What bach brings

Music notation

bach brings music notation inside Max. You can generate, edit, script, modify and play your scores either with mouse and keyboard or through patching. Any Max audio module can be easily driven.

Reactive paradigm

bach is a true citizen of Max, perfectly incarnating its real-time paradigm. Interact with scores in a reactive way, as you would with sounds or images! From simple recording to complex processing, a new world of symbolic treatments is at the end of your fingertips.

A family of tools

bach is the head of a family of libraries which share their core philosophy and basic working principles. Each library in the growing bach family focuses on some particular aspects of reactive symbolic composition: cage and dada are already available.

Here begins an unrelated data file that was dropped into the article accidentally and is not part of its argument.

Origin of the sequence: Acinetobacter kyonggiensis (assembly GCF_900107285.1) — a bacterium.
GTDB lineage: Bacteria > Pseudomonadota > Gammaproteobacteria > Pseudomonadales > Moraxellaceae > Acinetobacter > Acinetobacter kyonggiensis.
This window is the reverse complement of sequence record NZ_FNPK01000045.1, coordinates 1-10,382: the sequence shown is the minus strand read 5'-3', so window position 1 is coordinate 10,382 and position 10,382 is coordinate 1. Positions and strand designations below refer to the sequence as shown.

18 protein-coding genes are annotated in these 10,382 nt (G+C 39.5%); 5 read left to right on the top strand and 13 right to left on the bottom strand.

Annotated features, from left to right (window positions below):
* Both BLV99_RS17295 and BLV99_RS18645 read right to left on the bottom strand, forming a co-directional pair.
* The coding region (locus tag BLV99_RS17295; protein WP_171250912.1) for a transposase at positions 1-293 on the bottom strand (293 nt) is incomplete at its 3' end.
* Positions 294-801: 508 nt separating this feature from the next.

Support us on Patreon

Developing and maintaining bach is a lot of work. We have decided to keep bach free and embrace a business model based on Patreon: how much do you consider bach is valuable for you? If the answer is 0$, or if you cannot afford to pay any price, that's totally fine - we completely understand. But if you can afford to pay us as little as a cup of coffee per month, that would really help. In addition to keeping bach accessible for everybody, you'll also have exclusive access to prereleases, video tutorials, and more.

Why use bach

Free and open source

bach is free and open source: it is licensed under the GPLv3 license, and hence you are free to use it in any GPLv3 project (contact us for commercial use).
We can afford to keep bach free thanks to the generous donations of our supporters on Patreon. If you find bach useful, please consider becoming a patron.

Cross platform